It was getting near 8 p.m. when I finally made it to Blind Lake camp. I was very thankful that I had already eaten supper and all I needed to do was set up my tent. The picnic table at my site was covered in thin, very fluffy light snow. I cleared most of it off so I could set gear on the table. I then set about using my arms and hands to clear snow out to create a tent site. With the snow being so fluffy this was pretty easy work. I got most of my REI quarter Dome 2 tent setup and at the end realized I couldn't find my tent stakes. The last time I had used this tent was on the north rim of the Grand Canyon with David back in June. David was the one who had packed up the tent last. I began to wonder if he had put the stakes elsewhere. I spent the night without using any stakes to stretch out the vestibules. In the morning when I packed the tent up I realized that somehow the stakes had gotten under the tent but on top of the ground tarp, not sure how that happened, but I realized it was my big time rookie mistake. Once I had the tent setup and all my stuff inside of it I took care of my last needs for the evening and then hopped in the tent. I left my snow gaiters and my microspikes sitting out on the table with my trekking poles, everything else went in the tent. My boots I shook off all the snow I could and then put them in Walmart bags inside the tent. For this night I brought along my sleeping bag liner and this was a great idea. I think it helped greatly and keeping my toes and feet warmer as it kept body heat closer in. I did bring along more chemical hand warmer packets and I used four of them, two for my feet and two to keep in my hands. They got so warm on my feet this time, that I actually had to take those out. I spent the evening watching Captain America Civil War and I also watched Spider-Man Homecoming on my Tab S2 tablet. I had also brought along a light fleece blanket from the back end of my car to drape over my head area and that definitely helped while I was awake. During the nights I used it almost like a second pillow near my head to help cut air flow from the outside into my sleeping bag. Overall this was one of my better nights at staying warm and I think I slept fairly well.

I was up with first light around 7:30am. I had recalled hearing bits of falling snow over the night and sure enough almost an inch of new snow had fallen since I had entered the tent. It had fallen off the sides of the tent but it had pooled and gathered atop the tent. I spent a number of minutes getting warmed up after waking and then bravely changing clothes and putting some cold layers back on. I also tried to sort out my gear as much as possible there in the tent (also while still sitting in my sleeping bag) before I got out. Once I finally made it out of the tent I shook all the snow off and proceeded to get things all packed up. It was here that I finally found those elusive tent stakes. The rainfly and most of the tent were moist due to perspiration from my breath and the new snow.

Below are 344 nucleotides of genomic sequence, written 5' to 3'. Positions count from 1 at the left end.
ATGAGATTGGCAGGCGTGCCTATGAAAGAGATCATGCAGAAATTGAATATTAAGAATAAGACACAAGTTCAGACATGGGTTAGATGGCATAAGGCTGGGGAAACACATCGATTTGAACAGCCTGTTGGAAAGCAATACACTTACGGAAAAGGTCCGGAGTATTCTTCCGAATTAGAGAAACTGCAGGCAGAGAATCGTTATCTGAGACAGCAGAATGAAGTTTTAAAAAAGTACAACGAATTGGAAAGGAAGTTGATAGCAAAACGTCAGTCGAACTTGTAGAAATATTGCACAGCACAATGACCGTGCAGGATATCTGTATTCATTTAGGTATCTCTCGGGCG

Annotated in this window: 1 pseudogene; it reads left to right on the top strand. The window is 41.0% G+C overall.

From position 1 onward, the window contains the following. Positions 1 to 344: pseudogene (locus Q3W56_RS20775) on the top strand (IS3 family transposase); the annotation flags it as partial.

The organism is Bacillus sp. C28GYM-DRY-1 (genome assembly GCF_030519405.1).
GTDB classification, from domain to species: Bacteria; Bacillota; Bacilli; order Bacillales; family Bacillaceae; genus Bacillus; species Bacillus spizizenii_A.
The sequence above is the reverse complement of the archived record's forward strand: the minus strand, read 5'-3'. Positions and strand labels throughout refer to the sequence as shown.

I grabbed my food for the morning and threw it in a pocket, everything else I got back in its place in my pack for the hike out. My boots were so cold to put on and the backs of my feet still hurt from yesterday's blistering. I've long wanted to do my hike out over the full seven miles of the southern section of the Poto. But it seems every morning when I wake up after camp (usually a cold one), I just want to get out as quick as possible. I always take the shorter 4 1/4 mile route to depart. Today would be no different. With my feet hurting I just needed to get to the trailhead.

Everything, toes included, were cold as I set out from camp. The fresh inch of snow had all but obscured most previous footprints. I warmed up within the first 30 minutes. When I neared Pickerel Lake I started seeing people. After the main junction there I ran into a handful of XC skiers, trail-runners and dayhikers. The trail became more and more compacted as I had initially expected it. With the snow and my hurting feet I didn't make as quick a time as I usually do, but I was able to make it out to the parking lot and the car in about 2 hours.

In all I was very pleased with my first snow camping expedition. I learned a number of things and even more importantly, had a good time. Sometime I still want to backpack the full 18 miles of the Poto without having hurting feet or cutting things short anywhere. I've done the full as a trail-run before, but never with a fuller pack. Until next time I guess...


I have a track and waypoints from the hike all contained in a KML file that you are welcome to download and use (at your own risk).